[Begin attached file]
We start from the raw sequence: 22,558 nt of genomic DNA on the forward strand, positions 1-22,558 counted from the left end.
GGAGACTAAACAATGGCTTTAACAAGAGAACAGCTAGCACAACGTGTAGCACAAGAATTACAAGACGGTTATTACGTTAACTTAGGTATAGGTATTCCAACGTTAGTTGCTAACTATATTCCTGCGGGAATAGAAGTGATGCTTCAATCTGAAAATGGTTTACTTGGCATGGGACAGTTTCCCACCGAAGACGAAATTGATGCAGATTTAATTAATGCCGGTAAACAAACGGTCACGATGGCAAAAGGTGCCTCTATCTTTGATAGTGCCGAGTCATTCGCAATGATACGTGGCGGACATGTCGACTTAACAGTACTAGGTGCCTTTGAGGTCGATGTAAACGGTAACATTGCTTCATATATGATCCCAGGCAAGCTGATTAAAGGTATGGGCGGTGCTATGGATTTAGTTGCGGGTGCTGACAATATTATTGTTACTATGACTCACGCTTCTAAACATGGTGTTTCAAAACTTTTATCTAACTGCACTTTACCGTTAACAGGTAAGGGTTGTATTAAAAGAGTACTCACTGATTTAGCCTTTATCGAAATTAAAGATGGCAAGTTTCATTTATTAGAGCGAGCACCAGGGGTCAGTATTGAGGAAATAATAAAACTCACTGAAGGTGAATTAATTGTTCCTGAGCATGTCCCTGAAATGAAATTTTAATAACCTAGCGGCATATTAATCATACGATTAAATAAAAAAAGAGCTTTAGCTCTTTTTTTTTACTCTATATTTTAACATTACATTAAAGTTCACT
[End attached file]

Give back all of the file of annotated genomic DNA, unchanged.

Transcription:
We start from the raw sequence: 22,558 nt of genomic DNA on the forward strand, positions 1-22,558 counted from the left end.
GGAGACTAAACAATGGCTTTAACAAGAGAACAGCTAGCACAACGTGTAGCACAAGAATTACAAGACGGTTATTACGTTAACTTAGGTATAGGTATTCCAACGTTAGTTGCTAACTATATTCCTGCGGGAATAGAAGTGATGCTTCAATCTGAAAATGGTTTACTTGGCATGGGACAGTTTCCCACCGAAGACGAAATTGATGCAGATTTAATTAATGCCGGTAAACAAACGGTCACGATGGCAAAAGGTGCCTCTATCTTTGATAGTGCCGAGTCATTCGCAATGATACGTGGCGGACATGTCGACTTAACAGTACTAGGTGCCTTTGAGGTCGATGTAAACGGTAACATTGCTTCATATATGATCCCAGGCAAGCTGATTAAAGGTATGGGCGGTGCTATGGATTTAGTTGCGGGTGCTGACAATATTATTGTTACTATGACTCACGCTTCTAAACATGGTGTTTCAAAACTTTTATCTAACTGCACTTTACCGTTAACAGGTAAGGGTTGTATTAAAAGAGTACTCACTGATTTAGCCTTTATCGAAATTAAAGATGGCAAGTTTCATTTATTAGAGCGAGCACCAGGGGTCAGTATTGAGGAAATAATAAAACTCACTGAAGGTGAATTAATTGTTCCTGAGCATGTCCCTGAAATGAAATTTTAATAACCTAGCGGCATATTAATCATACGATTAAATAAAAAAAGAGCTTTAGCTCTTTTTTTTTACTCTATATTTTAACATTACATTAAAGTTCACT